Gartner: Virtualization, U.S. Recovery Drive Strong 2Q Server Sales

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Strong U.S. sales and an increase in the use of virtualization drove strong server shipment and revenue growth for the second quarter of 2010, according to a new report from Gartner.

Gartner on Wednesday said a total of 2.1 million servers were shipped in the second quarter, a healthy 27.1 percent increase over the 1.7 million servers shipped during the second quarter of 2009.

The total factory revenue from all those servers hit $11.1 billion, up 14.3 percent over last year's $9.7 billion in server revenue.

Jeffrey Hewitt, research vice president at Gartner, said a surprisingly strong U.S. market led the robust server growth. The number of servers shipped in the U.S. grew 38.9 percent, while the revenue from those servers grew 23.3 percent, over last year. Only the much smaller Eastern European market saw stronger growth, Hewitt said.

He cited the economic recovery, the growing strength of service providers, and pent-up demand as factors leading the U.S. growth.

Another factor contributing to the server growth appears to be the increased adoption of virtualization technology despite the fact that multiple virtual servers are run on individual physical servers, Hewitt said.

"I have a hypothesis, and it's a hypothesis only, that adoption of virtualization drives server purchases," he said. "Virtualization makes rolling out and deploying things like disaster recovery and cloud computing easier. And servers in many of those areas may not be easy to consolidate."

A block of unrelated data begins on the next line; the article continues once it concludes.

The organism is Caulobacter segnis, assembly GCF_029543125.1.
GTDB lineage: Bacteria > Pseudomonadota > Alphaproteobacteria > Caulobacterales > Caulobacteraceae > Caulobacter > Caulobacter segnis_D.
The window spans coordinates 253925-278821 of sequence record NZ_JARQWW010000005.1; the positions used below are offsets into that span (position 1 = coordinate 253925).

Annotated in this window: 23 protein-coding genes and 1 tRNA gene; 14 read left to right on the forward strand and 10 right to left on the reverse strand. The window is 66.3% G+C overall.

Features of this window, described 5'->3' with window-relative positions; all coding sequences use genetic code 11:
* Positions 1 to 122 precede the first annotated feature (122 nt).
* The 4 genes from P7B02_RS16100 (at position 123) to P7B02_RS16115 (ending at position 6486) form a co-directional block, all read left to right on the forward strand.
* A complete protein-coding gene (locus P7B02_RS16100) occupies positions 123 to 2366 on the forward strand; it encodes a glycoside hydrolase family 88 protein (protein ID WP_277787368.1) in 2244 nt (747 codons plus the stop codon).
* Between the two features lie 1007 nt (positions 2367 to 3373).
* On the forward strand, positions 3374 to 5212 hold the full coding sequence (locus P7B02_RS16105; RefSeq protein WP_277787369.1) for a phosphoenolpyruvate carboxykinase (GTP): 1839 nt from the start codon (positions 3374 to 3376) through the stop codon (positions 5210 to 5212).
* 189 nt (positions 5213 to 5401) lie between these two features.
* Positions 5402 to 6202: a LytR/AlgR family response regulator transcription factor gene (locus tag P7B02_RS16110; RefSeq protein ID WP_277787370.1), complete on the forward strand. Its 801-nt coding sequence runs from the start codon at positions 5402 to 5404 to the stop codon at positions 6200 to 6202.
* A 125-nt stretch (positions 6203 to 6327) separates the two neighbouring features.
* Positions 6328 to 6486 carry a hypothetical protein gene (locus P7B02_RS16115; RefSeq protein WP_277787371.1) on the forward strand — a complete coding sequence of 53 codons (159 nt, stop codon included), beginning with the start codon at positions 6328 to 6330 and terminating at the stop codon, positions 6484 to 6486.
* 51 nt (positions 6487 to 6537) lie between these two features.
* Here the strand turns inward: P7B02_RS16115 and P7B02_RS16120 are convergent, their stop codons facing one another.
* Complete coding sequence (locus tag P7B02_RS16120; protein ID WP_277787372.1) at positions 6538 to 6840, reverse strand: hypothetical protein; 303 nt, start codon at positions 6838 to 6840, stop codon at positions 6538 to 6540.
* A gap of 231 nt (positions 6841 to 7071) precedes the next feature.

About 10 virtual servers are deployed on the average physical server which is used for hosting virtual servers, Hewitt said. Some customers are pushing 15 to 20 virtual servers on a host in production environments, and up to 40 in test-and-development environments, he said.

However, that number will fall now that the consolidation phase of virtualization is over and customers look to do more with virtualization, Hewitt said.

For example, a customer who has 10 virtual servers on a physical server who is looking to add disaster recovery might deploy a second server in stand-by mode at a remote site to host those virtual servers in the event of a disaster. In this case, instead of 10 virtual servers per host, the average is not five virtual servers per host, he said.

While growth in server shipments and revenue was strong in the second quarter of 2010, they are still off their peaks, Hewitt said.


Next: How The Vendors Did

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